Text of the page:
As Sameer Rahim says in The Telegraph, Hadley’s subject is ’the insistent pressure of sexual desire’. This is a novel of sex and repression, of revolution and stasis, of self-knowledge and self-deception, of infidelities and constancy, of flight and refuge. Woven around decrepit buildings which are as treacherous as their human occupants, the story takes in the epic events of the last fifty years – the 1968 upheavals in Paris, the appalling history of Argentina, more recent uprisings in Libya and Syria, the sexual revolution of the sixties, women’s fight for equality in the workplace – and spins them into an attenuated gossamer-like fabric that envelopes the apparently mundane domesticity of an English holiday in the country.
Like picking up a glass of water and finding it’s a glass of gin, the undercurrents of violence and failure are brilliantly distilled into an atmosphere of menace which subverts the genre beyond all recognition. Women are both experienced, and not – the sixteen year old Molly proves more adept at seduction than her aunt – and the men are both professionally successful and aware of their fakery, forever present and absent simultaneously.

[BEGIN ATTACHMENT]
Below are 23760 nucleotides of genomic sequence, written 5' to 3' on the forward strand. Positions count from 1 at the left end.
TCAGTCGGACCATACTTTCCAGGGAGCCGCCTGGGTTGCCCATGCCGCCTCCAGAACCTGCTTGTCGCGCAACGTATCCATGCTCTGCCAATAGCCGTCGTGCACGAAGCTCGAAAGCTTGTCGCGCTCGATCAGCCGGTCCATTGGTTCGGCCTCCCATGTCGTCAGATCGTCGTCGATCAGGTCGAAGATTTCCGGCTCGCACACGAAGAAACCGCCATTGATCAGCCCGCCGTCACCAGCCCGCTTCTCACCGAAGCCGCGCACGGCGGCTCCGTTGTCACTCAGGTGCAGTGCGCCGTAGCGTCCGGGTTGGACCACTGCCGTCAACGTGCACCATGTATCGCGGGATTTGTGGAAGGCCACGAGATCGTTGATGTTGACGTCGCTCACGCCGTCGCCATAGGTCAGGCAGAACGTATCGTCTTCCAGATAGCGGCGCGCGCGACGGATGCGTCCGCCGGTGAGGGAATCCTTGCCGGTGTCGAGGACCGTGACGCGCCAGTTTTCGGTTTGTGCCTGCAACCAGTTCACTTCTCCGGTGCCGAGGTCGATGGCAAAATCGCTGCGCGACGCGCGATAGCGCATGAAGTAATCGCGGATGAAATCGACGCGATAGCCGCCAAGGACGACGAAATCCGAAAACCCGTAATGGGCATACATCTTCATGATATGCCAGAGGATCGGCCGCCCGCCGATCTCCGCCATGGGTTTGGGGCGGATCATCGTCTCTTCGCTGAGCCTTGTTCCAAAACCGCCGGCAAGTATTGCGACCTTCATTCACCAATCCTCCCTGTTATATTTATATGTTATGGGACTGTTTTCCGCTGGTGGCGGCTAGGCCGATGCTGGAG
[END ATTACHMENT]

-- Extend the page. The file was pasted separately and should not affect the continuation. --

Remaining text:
Throughout the novel Hadley presents us with the ersatz & the echt and leaves us to decide which is which. Parents and children don’t find or recognise each other, genders and sexual orientation are fluid, beauty and decay intersect, knowledge is attained and discarded, and successive generations fail to learn from the past.